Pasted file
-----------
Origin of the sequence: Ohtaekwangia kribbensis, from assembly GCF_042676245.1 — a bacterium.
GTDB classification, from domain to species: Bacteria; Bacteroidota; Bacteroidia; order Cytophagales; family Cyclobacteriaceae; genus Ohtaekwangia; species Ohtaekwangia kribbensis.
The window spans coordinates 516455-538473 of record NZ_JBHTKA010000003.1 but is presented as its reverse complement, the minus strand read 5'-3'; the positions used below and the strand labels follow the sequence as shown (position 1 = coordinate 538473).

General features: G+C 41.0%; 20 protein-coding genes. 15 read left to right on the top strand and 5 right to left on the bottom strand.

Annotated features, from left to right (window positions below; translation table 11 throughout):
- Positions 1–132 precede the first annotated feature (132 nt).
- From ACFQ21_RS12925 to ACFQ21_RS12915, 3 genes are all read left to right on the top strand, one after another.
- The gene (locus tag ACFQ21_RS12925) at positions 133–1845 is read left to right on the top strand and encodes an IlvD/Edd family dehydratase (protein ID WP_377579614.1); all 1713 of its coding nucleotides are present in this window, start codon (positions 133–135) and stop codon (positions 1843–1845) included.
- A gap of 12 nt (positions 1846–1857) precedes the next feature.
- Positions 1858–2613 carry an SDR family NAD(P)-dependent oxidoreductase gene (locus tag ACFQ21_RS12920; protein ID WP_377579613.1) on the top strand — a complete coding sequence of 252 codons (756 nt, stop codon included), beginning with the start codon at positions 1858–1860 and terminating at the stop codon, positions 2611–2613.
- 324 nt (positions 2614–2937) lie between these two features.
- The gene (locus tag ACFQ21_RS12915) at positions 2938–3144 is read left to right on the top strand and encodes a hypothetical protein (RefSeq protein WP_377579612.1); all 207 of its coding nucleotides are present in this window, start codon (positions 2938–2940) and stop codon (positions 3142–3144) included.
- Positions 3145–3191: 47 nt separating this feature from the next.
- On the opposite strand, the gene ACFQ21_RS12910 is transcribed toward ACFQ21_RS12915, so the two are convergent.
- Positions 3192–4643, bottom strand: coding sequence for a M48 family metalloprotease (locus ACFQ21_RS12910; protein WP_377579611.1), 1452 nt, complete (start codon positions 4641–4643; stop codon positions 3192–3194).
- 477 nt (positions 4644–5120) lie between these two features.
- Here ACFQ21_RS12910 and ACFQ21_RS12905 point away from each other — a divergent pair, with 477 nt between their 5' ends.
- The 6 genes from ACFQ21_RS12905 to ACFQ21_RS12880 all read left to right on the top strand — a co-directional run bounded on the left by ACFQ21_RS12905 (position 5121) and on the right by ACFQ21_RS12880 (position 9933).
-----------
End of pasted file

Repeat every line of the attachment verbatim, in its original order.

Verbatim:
Origin of the sequence: Ohtaekwangia kribbensis, from assembly GCF_042676245.1 — a bacterium.
GTDB classification, from domain to species: Bacteria; Bacteroidota; Bacteroidia; order Cytophagales; family Cyclobacteriaceae; genus Ohtaekwangia; species Ohtaekwangia kribbensis.
The window spans coordinates 516455-538473 of record NZ_JBHTKA010000003.1 but is presented as its reverse complement, the minus strand read 5'-3'; the positions used below and the strand labels follow the sequence as shown (position 1 = coordinate 538473).

General features: G+C 41.0%; 20 protein-coding genes. 15 read left to right on the top strand and 5 right to left on the bottom strand.

Annotated features, from left to right (window positions below; translation table 11 throughout):
- Positions 1–132 precede the first annotated feature (132 nt).
- From ACFQ21_RS12925 to ACFQ21_RS12915, 3 genes are all read left to right on the top strand, one after another.
- The gene (locus tag ACFQ21_RS12925) at positions 133–1845 is read left to right on the top strand and encodes an IlvD/Edd family dehydratase (protein ID WP_377579614.1); all 1713 of its coding nucleotides are present in this window, start codon (positions 133–135) and stop codon (positions 1843–1845) included.
- A gap of 12 nt (positions 1846–1857) precedes the next feature.
- Positions 1858–2613 carry an SDR family NAD(P)-dependent oxidoreductase gene (locus tag ACFQ21_RS12920; protein ID WP_377579613.1) on the top strand — a complete coding sequence of 252 codons (756 nt, stop codon included), beginning with the start codon at positions 1858–1860 and terminating at the stop codon, positions 2611–2613.
- 324 nt (positions 2614–2937) lie between these two features.
- The gene (locus tag ACFQ21_RS12915) at positions 2938–3144 is read left to right on the top strand and encodes a hypothetical protein (RefSeq protein WP_377579612.1); all 207 of its coding nucleotides are present in this window, start codon (positions 2938–2940) and stop codon (positions 3142–3144) included.
- Positions 3145–3191: 47 nt separating this feature from the next.
- On the opposite strand, the gene ACFQ21_RS12910 is transcribed toward ACFQ21_RS12915, so the two are convergent.
- Positions 3192–4643, bottom strand: coding sequence for a M48 family metalloprotease (locus ACFQ21_RS12910; protein WP_377579611.1), 1452 nt, complete (start codon positions 4641–4643; stop codon positions 3192–3194).
- 477 nt (positions 4644–5120) lie between these two features.
- Here ACFQ21_RS12910 and ACFQ21_RS12905 point away from each other — a divergent pair, with 477 nt between their 5' ends.
- The 6 genes from ACFQ21_RS12905 to ACFQ21_RS12880 all read left to right on the top strand — a co-directional run bounded on the left by ACFQ21_RS12905 (position 5121) and on the right by ACFQ21_RS12880 (position 9933).